The Branson effect: Will the billionaire solve Liverpool’s deprivation?

The ‘Global Entrepreneurship Congress’ is in in Liverpool this week. Five thousand entrepreneurs, nascent and incumbent, striving and successful, will gather for a multi-day programme of evangelising and eulogising the process of creating, shaping and sustaining ‘the firm’. I’m finding it hard to get excited by it.

The right to host the congress no doubt cost a small fortune and Liverpool has also allegedly paid a sum in excess of £200,000 to have Richard Branson attend as entrepreneur-in-chief. In return he paid the city a compliment by calling it the ‘global capital for enterprise’. For several weeks Branson’s perma-smile has beamed from banners on lamp-posts across parts of the city encouraging Liverpool to choose the path of the entrepreneur. He did and he’s ‘loving it!’ I bet he is!

In hosting the Global Entrepreneurship Congress Liverpool will benefit from the visitor spend and it may receive a temporary boost to its ‘city brand’ – an attempt at ‘guilt by association’. City leaders would probably dismiss my charge, arguing that I’m missing the point – the reality is ‘guilt by aspiration’. But that doesn’t change the facts.

The back story to Liverpool’s ambition to increase entrepreneurship is that the economy has a long-run failure to create sufficient jobs for its population. Official figures show more than 30% of Liverpool households are without work. Young people without work is at an all time high, and in some neighbourhoods youth unemployment is greater than 50%.

Entrepreneurship is seen as a way of creating jobs from additional economic activity but also as a substitute for employment. However, as a publication from the New Economics Foundation ‘Filling the Jobs Gap’ demonstrated, increasing the start-up rate of firms simply increases the exit rates – there is a very small gain from a high-birth rate strategy.

Liverpool has fewer than half the number of enterprises per capita than cities in the south such as Brighton or Reading. The Centre for Cities found in its 2012 Cities Outlook report that out of 64 cities in the UK, Liverpool came 59th for enterprise density. The average firm in Liverpool has less than 5 employees, as far from the Branson model as you could imagine. In the latest official data available for the year to April 2010, Liverpool lost 2.75 firms for every one lost in the UK. The prospects for start-up are not attractive.

Professor David Storey, one of the UK’s most influential academics in the field of entrepreneurship, put the proverbial cat among the pigeons last year when he introduced his thoughts on the randomness of entrepreneurial success in a paper entitled ‘Optimism and Chance: The elephants in the entrepreneurship room‘. Storey suggests starting a business is like the ‘gambler’s ruin’ – the nascent entrepreneur starts out full of optimism and bets carefully, but as time at the table increases so does the chance of losing the shirt.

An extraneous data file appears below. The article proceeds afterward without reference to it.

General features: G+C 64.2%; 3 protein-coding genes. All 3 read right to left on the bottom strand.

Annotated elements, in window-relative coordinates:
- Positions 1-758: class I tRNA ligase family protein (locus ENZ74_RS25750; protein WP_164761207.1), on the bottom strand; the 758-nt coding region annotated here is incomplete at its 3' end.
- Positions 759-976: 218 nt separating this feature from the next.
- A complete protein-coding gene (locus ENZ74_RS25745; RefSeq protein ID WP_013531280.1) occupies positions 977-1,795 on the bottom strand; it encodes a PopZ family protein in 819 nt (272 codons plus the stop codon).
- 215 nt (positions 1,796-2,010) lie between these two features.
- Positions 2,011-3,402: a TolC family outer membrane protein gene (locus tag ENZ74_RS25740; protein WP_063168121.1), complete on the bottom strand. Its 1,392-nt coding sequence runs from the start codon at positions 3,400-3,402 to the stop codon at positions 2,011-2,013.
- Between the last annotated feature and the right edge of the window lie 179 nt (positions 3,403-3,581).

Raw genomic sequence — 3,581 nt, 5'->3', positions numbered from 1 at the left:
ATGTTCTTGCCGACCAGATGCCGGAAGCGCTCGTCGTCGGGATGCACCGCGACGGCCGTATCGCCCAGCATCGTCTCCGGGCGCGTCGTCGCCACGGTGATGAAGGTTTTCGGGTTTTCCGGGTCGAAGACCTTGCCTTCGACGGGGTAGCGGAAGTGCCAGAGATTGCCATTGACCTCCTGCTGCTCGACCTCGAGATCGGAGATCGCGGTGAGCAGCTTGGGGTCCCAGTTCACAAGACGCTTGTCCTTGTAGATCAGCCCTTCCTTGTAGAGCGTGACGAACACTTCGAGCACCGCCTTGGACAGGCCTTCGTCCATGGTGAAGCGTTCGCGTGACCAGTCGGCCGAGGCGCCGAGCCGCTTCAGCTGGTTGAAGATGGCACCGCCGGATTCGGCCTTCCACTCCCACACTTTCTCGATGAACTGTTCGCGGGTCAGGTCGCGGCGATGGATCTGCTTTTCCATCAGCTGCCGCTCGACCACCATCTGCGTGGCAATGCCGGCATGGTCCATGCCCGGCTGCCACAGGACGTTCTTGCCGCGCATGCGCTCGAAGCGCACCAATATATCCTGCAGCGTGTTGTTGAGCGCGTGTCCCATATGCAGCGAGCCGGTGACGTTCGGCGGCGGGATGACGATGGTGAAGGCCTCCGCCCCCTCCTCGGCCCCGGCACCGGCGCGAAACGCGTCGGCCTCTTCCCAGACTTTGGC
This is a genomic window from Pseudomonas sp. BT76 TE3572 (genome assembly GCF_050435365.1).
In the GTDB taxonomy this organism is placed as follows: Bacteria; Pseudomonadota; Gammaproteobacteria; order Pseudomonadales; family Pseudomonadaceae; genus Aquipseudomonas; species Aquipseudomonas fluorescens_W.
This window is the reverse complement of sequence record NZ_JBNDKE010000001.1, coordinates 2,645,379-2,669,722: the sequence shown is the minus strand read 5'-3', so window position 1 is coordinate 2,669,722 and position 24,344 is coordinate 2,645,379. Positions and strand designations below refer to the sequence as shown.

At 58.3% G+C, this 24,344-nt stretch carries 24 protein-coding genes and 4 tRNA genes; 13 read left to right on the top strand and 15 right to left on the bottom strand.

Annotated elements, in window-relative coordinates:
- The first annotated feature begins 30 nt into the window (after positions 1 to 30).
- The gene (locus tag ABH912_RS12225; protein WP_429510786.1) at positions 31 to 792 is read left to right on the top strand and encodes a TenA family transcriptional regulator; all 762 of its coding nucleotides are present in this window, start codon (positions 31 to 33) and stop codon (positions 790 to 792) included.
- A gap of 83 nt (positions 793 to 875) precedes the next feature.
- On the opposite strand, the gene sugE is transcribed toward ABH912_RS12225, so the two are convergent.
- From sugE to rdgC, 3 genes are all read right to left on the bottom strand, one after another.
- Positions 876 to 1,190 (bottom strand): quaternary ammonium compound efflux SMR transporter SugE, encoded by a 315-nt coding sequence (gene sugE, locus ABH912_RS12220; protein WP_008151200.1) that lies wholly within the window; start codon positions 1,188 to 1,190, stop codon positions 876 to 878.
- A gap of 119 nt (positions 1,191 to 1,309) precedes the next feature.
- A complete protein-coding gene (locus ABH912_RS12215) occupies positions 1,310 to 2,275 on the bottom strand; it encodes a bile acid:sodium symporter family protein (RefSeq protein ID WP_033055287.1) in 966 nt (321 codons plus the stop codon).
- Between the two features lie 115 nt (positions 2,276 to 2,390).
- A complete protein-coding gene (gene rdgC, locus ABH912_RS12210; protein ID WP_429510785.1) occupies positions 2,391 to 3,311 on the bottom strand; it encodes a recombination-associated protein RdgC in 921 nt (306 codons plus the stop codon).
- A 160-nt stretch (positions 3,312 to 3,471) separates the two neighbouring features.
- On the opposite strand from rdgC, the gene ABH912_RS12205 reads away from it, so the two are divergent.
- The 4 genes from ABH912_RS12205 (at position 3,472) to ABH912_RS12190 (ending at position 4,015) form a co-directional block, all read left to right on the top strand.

The paper is critical of entrepreneurship experts for focusing narrowly on firms that grow when the reality for most new firms is a short life of struggle followed by closure. Most firms don’t survive for very long; the majority close between 12 and 18 months after start-up. Then, by the fourth year of trading, more than half of all firms have closed. For those firms that do continue, contraction is more likely to be on the agenda than growth as the firm grapples with survival.

I don’t want to pretend there are easy answers to this conundrum, as there are not. But viewing enterprise development through the prism of the successful growth firms will not lead to growth in deprived areas. It’s a gamble, one that is not stacked in the city’s favour.

New firm growth cannot be delivered by aspiration alone. New firms are sprung to seize opportunity, which appears where demand is in existence. The entrepreneur must be connected to the network of opportunity to know it exists. This is why we have an enterprise gap – growth, demand and opportunity are out of balance in the UK. Adding more firms will not create demand or opportunity, but it might make things worse by encouraging uncreative destruction.

I’ve nothing against entrepreneurship. I’m a serial entrepreneur with a long record of failure at the start-up game interspersed with the occasional success. What I worry about is that policymakers continue to believe the hype and expect that aspirational entrepreneurs will solve economic problems and inequality with it. The current winner-takes-all model of enterprise leaves much to be desired in this regard. Branson is not a role model for solving the accumulated problems of Liverpool’s deprivation, he is the epitome of the culture that created it. So this week, as one of Britain’s wealthiest entrepreneurs gives us his self-help message – a peculiarly ironic statement in England’s most deprived city -, I’ll be taking it with a large pinch of salt.